Shanghai copper jumped on Wednesday to its highest level in nearly 20 weeks, recouping almost all of its losses caused by the COVID-19 pandemic on strong demand in China and low stocks.
The most-traded July copper contract on the Shanghai Futures Exchange (ShFE) rose 1.4% to 46,790 yuan ($6,618.39) a tonne by 0414 GMT. Earlier in the day, it jumped 1.8% to 46,980 yuan a tonne, its highest since Jan. 23.
Three-month copper on the London Metal Exchange (LME) rose as much as 0.7% to $5,816 a tonne, its highest since Feb. 19, before easing to $5,795 a tonne, up 0.4%.
“While the copper demand recovery was led by China when it came out of lockdown, the next round of metals recovery should be driven by the rest of the world,” analyst Helen Lau of Argonaut Securities said in a note.
She, however, cautioned that there had been signs that copper demand is losing its momentum in China.
CHINA COPPER: Chinese domestic spot prices of refined copper rose to 46,350 yuan a tonne, their highest since Jan. 23, indicating strong demand in top consumer China.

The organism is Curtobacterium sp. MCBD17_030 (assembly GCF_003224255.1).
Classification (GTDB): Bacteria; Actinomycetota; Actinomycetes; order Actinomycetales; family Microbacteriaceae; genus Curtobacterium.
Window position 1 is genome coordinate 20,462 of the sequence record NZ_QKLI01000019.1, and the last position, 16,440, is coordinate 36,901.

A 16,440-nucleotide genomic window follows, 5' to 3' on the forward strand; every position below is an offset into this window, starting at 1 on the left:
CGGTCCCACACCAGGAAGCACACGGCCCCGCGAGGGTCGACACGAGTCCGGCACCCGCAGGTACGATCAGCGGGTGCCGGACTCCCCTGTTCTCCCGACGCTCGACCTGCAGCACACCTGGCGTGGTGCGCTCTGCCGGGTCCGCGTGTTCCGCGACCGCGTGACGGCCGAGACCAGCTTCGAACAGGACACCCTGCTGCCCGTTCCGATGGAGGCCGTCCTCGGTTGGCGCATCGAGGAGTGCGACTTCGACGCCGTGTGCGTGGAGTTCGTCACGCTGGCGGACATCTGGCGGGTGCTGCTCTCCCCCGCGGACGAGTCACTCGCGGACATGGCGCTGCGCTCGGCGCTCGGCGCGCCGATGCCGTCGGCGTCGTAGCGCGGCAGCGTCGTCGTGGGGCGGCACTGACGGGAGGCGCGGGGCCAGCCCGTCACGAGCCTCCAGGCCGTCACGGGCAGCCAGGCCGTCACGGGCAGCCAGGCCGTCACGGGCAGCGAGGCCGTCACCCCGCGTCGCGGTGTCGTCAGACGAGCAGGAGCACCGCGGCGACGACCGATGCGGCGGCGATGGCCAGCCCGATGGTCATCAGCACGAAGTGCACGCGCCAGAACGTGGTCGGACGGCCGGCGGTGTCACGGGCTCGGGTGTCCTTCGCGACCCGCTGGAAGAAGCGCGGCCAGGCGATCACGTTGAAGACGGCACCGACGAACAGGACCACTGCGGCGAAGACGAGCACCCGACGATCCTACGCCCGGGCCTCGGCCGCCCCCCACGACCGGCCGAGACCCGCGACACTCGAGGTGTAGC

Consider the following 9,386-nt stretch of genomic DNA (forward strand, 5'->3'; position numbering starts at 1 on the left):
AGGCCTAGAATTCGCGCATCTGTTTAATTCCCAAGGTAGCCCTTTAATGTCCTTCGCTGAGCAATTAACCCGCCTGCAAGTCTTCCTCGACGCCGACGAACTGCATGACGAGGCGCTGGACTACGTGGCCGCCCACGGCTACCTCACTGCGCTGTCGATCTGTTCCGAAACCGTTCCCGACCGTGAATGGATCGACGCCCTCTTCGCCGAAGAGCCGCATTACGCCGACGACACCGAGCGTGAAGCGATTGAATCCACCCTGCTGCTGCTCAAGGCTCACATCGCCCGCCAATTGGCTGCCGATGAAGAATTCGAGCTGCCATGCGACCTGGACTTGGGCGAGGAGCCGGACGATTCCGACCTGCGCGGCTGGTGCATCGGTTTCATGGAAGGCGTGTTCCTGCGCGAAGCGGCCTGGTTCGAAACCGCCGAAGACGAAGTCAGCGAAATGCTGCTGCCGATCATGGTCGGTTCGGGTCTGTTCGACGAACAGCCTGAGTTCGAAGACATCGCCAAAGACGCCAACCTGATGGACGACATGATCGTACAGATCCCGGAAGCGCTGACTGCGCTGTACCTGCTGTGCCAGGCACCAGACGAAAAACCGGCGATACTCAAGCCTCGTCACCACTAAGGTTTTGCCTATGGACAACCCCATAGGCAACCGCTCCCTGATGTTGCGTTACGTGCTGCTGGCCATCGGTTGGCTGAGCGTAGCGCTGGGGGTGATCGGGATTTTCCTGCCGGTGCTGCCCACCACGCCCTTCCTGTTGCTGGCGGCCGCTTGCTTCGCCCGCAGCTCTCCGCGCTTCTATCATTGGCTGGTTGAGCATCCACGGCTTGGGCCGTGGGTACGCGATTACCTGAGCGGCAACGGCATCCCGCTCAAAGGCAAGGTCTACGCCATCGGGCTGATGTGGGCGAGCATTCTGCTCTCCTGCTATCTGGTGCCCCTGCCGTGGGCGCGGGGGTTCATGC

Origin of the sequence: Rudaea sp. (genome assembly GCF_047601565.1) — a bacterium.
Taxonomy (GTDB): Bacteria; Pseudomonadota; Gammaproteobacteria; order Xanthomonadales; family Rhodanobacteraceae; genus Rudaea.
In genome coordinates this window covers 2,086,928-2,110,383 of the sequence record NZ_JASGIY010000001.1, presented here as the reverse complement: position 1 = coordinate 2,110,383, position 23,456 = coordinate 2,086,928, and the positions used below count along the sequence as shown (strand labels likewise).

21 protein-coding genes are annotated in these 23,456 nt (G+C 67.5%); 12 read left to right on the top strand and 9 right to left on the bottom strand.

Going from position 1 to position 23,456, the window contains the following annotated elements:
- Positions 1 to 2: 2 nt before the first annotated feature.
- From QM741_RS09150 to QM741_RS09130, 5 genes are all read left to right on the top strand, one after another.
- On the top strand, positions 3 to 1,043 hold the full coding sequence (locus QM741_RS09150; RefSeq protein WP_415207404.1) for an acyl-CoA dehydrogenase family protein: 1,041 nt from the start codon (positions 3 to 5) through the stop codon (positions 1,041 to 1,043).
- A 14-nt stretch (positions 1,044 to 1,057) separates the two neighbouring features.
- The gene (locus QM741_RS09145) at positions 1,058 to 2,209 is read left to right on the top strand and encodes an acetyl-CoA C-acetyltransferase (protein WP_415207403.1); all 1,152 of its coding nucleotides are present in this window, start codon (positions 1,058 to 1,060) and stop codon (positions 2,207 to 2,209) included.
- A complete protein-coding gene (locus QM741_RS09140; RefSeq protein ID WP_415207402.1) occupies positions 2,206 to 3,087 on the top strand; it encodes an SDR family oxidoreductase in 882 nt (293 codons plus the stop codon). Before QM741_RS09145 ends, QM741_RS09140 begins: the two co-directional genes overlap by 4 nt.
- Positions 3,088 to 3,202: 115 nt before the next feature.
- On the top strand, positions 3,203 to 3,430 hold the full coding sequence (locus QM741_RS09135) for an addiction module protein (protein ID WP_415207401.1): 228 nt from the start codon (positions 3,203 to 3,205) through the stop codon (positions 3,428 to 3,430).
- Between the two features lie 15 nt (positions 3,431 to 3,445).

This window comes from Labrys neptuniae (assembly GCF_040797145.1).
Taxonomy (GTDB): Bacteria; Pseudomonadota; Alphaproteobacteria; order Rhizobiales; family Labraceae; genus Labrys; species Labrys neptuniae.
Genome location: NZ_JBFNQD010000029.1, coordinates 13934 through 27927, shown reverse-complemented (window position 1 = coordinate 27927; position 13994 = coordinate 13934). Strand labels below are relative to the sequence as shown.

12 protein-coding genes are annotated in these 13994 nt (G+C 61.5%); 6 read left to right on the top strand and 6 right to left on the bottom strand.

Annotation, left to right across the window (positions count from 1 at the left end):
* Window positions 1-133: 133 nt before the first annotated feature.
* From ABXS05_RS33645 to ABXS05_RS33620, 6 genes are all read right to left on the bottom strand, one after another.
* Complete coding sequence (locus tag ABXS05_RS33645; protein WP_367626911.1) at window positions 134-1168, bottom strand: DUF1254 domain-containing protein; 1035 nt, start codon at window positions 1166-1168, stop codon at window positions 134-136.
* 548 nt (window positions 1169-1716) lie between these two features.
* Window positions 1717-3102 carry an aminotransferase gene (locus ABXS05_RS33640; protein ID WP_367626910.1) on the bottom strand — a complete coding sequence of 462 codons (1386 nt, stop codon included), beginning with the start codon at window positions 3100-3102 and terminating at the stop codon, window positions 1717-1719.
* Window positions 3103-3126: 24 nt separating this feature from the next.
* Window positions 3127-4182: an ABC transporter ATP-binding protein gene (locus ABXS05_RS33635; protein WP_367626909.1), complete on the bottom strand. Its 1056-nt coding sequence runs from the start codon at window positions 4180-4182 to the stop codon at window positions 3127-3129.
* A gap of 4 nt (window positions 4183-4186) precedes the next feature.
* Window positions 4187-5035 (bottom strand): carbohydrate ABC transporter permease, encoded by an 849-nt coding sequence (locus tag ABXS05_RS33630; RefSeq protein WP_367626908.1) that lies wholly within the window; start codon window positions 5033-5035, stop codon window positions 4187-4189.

* INVENTORIES: On-warrant LME copper stocks fell to a near three-month low of 143,750 tonnes, while ShFE copper inventories were at their lowest since Jan. 17. Bonded warehouses stockpiles in China were last at 213,000 tonnes, hovering near record lows hit last month.
* OTHER PRICES: ShFE aluminum hit its highest level since Jan. 23 at 13,730 yuan a tonne and LME aluminum rose 0.1% to $1,607 a tonne. Nickel fell 0.4% to $12,860 a tonne on the LME and declined 1.1% to 103,670 yuan a tonne on ShFE.
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($1 = 7.0697 yuan)